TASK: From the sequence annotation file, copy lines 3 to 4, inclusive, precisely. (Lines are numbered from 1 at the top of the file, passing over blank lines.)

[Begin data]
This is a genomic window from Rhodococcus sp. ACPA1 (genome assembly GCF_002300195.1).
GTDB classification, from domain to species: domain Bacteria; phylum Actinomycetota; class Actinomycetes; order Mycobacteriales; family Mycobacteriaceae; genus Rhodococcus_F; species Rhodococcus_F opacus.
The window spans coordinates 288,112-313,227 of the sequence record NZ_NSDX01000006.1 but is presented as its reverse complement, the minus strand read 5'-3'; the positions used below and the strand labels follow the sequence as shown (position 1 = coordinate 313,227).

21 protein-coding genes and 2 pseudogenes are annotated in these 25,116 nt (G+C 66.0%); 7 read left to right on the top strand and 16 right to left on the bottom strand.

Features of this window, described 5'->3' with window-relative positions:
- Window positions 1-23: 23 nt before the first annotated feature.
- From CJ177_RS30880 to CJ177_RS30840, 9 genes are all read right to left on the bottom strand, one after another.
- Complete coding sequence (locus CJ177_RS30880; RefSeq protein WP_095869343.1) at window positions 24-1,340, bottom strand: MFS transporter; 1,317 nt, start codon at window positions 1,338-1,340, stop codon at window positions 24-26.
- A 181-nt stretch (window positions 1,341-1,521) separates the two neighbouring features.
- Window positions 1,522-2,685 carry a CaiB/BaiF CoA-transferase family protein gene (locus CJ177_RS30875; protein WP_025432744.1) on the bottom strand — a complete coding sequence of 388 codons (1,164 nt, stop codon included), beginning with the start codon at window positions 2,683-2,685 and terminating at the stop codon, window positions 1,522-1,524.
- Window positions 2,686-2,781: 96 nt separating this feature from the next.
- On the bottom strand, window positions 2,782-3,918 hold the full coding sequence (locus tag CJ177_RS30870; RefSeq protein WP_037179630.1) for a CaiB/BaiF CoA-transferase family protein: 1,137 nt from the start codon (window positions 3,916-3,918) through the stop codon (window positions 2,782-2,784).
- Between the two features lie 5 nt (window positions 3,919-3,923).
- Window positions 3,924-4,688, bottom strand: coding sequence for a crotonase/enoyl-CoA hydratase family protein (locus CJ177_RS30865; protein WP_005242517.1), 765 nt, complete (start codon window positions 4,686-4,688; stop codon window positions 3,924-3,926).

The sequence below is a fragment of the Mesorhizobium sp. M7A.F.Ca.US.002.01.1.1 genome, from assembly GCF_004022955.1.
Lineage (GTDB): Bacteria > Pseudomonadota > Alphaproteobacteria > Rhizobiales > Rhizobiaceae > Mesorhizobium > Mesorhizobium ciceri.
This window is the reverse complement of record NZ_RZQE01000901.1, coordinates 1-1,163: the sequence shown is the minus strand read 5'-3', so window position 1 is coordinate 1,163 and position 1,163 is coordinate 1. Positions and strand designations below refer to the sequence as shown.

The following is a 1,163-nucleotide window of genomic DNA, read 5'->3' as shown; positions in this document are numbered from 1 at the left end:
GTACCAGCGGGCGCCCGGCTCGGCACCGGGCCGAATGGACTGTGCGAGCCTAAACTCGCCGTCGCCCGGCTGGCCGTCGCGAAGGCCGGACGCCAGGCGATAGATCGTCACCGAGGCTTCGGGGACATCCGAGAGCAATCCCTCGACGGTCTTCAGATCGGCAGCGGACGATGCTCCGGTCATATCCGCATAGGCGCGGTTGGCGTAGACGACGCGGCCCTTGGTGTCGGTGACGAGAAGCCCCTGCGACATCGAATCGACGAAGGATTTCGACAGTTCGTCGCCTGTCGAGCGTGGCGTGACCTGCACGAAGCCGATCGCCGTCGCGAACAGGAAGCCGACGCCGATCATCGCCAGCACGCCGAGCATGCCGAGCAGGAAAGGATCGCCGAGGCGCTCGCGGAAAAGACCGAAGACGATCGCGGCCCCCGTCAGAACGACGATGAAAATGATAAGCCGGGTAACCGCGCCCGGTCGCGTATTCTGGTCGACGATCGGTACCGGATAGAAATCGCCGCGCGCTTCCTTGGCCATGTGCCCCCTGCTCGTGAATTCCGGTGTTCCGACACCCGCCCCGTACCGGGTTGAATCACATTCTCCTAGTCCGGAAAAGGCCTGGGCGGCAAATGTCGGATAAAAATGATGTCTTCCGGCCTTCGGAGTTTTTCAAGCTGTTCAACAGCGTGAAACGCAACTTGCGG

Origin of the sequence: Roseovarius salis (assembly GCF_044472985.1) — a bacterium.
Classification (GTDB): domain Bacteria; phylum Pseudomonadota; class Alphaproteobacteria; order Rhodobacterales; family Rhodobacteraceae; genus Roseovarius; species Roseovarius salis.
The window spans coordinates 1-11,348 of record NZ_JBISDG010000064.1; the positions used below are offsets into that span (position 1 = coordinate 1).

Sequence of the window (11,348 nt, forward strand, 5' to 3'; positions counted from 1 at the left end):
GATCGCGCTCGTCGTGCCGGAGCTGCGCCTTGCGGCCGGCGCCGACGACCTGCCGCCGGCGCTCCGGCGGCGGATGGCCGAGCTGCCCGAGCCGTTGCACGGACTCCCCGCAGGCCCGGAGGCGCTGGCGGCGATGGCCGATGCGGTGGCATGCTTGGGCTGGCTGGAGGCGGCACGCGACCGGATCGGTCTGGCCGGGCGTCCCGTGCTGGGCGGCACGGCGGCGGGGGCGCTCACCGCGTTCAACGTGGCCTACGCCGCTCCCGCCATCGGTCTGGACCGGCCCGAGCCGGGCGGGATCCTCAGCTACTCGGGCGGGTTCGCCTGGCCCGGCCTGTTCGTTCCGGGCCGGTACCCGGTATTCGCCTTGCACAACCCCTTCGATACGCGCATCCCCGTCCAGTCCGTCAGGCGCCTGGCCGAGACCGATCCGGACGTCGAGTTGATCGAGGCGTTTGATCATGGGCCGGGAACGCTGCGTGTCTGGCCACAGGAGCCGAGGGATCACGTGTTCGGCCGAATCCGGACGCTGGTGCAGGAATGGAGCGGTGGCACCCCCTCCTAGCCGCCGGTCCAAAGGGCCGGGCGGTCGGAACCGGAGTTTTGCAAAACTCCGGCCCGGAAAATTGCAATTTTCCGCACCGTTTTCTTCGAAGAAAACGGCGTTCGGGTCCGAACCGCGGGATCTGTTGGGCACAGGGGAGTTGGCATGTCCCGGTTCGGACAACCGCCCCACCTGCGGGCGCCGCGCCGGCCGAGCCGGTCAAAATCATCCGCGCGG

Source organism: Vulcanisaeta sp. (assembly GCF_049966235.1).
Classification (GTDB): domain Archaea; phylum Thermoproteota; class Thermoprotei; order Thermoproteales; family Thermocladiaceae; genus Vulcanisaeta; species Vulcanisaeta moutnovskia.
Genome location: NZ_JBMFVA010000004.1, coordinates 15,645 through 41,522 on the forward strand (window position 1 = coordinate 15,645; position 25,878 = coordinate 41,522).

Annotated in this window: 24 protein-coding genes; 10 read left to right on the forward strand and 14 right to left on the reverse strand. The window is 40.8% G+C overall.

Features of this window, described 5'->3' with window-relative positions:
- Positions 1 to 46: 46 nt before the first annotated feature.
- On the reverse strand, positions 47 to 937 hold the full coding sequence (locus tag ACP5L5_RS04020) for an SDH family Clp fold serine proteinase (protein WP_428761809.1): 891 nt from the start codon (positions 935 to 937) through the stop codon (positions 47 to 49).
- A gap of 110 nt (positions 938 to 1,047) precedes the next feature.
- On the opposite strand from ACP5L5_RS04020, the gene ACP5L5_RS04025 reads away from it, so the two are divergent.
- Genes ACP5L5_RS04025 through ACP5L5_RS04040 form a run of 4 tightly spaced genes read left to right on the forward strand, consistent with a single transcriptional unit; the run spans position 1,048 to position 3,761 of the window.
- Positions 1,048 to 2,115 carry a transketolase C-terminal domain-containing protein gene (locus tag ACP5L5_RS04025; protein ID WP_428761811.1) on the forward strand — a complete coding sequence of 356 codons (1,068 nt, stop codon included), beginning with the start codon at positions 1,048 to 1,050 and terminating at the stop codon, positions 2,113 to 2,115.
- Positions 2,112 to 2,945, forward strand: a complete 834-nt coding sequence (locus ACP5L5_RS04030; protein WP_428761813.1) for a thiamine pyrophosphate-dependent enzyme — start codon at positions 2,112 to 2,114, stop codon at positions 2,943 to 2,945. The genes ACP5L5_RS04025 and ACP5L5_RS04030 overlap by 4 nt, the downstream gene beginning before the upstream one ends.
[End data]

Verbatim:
The window spans coordinates 288,112-313,227 of the sequence record NZ_NSDX01000006.1 but is presented as its reverse complement, the minus strand read 5'-3'; the positions used below and the strand labels follow the sequence as shown (position 1 = coordinate 313,227).

21 protein-coding genes and 2 pseudogenes are annotated in these 25,116 nt (G+C 66.0%); 7 read left to right on the top strand and 16 right to left on the bottom strand.